Lessons from the Bowron Lakes
Dave steered us off course, the other canoe anchored by Dave’s friend Stan would soon swerve right to follow us. Maybe Stan would question our sudden diversion, but probably not. I expected that Dave’s long time friend may be accustomed to his impulse to explore every corner. I had only spent a few days with him, but I was not surprised by it either.
And I did not think he was weird at all. I wanted to look at that patch of grass too.
It’s easy to marvel at mountain peaks. Igniting admiration at the micro level takes a bit more work.
There was no better place to learn this than on a popular canoe circuit at the end of the season, when poking around every corner could be done so undisturbed.
The Bowron Circuit is a series of 12 lakes and rivers, almost entirely connected in a perfect square, save for a few sections where short portages are required. Nestled among the Cariboo Mountains, it naturally became a route that draws avid self-propelled boat enthusiasts from all over the world. In order to keep it manageable, a limited number of paddlers are allowed to start the circuit every day during the busier summer months. By the time we began, at the very edge of the higher season, and considering that snow was in the forecast, we almost had it entirely to ourselves. In the first two days we only encountered seven other people. We shared campsites with no one.
We completed roughly half of the circuit and returned within four days (most people do the whole circuit in about a week). The paddling was thankfully smoother than predicted. Due to an unfavourable forecast, we were anticipating hours where we would just have to bear down and “get through it”. Cirrus clouds sometimes spread their long fingers across the sky during our journey, causing worry about weather set to roll, but we remained largely dry and warm after the first misty morning. On the last day we woke up to tiny patters of drizzle on our tent, but that was the worst of it. The sun broke through and dappled the mountains before breakfast, and the water was as still as it was on day one.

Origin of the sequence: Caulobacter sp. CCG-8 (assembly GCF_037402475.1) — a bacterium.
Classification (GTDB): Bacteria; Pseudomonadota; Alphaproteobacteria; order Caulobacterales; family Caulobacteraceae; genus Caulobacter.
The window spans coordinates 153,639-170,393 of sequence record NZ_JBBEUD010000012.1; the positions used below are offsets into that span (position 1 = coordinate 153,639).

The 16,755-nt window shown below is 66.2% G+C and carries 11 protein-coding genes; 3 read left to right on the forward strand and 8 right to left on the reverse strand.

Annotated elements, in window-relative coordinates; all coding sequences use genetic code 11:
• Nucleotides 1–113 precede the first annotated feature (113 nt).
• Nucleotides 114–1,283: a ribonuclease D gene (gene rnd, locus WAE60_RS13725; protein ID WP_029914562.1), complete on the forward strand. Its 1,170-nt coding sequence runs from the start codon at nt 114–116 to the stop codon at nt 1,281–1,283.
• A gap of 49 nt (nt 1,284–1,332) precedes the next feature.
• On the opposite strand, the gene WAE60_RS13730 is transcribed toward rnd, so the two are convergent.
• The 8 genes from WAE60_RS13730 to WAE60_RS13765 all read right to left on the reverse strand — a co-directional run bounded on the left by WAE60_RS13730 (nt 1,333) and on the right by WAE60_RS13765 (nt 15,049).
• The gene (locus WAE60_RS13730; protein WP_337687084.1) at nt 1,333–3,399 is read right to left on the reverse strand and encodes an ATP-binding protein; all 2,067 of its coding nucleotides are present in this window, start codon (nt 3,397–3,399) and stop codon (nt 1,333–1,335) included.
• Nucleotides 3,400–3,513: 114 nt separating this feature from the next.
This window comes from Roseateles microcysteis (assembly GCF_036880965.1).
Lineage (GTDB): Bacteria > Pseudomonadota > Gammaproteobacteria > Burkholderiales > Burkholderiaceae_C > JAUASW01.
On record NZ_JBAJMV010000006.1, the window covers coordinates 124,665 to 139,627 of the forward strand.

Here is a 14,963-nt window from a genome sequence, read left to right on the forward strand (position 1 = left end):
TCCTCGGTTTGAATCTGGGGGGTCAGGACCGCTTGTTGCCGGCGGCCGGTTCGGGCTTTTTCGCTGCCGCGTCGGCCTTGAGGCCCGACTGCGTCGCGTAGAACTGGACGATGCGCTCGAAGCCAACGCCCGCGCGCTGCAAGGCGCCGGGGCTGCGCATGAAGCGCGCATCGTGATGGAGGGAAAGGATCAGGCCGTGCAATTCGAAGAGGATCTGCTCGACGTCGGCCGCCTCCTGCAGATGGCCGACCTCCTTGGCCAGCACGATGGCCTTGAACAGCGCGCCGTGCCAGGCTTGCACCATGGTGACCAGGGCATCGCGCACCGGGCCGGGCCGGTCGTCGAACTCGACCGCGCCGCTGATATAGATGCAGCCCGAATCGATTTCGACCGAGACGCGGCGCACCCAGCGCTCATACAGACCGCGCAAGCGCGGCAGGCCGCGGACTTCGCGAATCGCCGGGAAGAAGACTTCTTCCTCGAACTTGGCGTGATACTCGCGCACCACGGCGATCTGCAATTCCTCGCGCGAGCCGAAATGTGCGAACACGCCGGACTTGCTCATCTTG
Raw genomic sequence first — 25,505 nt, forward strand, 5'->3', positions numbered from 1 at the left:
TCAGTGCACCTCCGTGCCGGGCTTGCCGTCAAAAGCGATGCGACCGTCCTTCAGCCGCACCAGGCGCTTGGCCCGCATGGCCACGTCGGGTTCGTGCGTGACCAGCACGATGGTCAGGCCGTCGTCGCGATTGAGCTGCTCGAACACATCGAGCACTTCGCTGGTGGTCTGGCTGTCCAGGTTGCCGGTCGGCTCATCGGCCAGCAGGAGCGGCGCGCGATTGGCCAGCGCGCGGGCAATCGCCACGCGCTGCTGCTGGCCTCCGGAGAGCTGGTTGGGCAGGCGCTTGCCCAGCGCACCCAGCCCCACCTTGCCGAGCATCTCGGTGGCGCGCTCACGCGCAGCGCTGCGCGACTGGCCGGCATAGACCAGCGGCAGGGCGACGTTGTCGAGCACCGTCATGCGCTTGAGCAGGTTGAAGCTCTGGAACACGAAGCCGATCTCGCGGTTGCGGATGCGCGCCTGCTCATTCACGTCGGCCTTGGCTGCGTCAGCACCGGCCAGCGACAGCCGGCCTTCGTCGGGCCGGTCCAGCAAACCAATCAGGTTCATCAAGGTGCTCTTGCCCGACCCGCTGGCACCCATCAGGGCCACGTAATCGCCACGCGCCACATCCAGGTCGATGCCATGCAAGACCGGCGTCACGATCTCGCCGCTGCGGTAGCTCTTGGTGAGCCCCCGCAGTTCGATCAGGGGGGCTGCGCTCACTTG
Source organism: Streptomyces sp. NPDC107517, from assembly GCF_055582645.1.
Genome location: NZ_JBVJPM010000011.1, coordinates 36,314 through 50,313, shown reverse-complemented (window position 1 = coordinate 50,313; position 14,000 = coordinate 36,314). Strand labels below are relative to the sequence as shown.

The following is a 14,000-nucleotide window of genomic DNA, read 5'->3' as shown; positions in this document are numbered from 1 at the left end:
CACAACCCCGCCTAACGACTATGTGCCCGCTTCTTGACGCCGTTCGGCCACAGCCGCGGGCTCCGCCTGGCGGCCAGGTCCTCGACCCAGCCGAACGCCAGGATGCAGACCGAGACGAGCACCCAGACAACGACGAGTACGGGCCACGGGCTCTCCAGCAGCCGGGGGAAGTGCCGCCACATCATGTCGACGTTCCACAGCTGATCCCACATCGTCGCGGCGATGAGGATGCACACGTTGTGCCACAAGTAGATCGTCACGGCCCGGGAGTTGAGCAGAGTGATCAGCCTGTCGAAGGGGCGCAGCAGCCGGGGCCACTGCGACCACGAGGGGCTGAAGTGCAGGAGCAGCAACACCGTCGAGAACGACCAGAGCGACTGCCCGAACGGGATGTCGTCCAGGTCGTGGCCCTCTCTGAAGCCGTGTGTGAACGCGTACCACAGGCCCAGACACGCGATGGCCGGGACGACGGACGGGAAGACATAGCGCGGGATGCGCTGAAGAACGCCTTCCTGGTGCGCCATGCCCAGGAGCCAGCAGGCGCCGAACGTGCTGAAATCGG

Without weather to worry about, we turned our focus to those elements which drew us into such an excursion: mountains, camp life, and viewing it all from water-level.
We were both surprised that we cared about it at all. Or about the schmoos. The crew implored us to stop on one beach where an abundance of the flat and donut shaped stones with a curious name lay, scattered all along the mucked surface. Their origin are entirely unknown but we were fascinated by them nonetheless, showing off those we found that were bigger or more perfectly rounded.
And we even found ourselves looking at poop with a whole new sense of wonder. Ever on the lookout for wildlife, we followed in Cheryl’s footsteps as she discerned the origins of all we found (moose, caribou, bear?) and approximately how long each pile had been left behind. The closest we got was to a grizzly who had clearly just feasted on berries nearby and dropped his scat on a beach about an hour before we rested there for lunch. None of us strayed far from the bear spray that noon hour, as we devoured the meal Cheryl had prepared for our journey.
We were hardly fazed by any such thing at that point. It was the details, even of feces, that endeared us to the experience more than we ever imagined. And credit for that goes to our circuit companions, who had us inspecting what was at our feet as much as what soared over our heads.
We were at our own Redwoods and Rocks. We just needed to use our imagination.
By night, with nothing else to distract us (besides Pete making us pose for photos), we sat around the campfire jointly calling out answers to crossword puzzles.
Dozens of kilometres paddled later, with sore arms and backs, with clothes and bodies grungy from four days of outdoor living, and with camera cards full of grass and scat photos, we left regrettably, still wanting to do more too.
how to do it
Our trip to this region was thanks to Cariboo Chilcotin Coast Tourism. Our opinions, as always, are our own.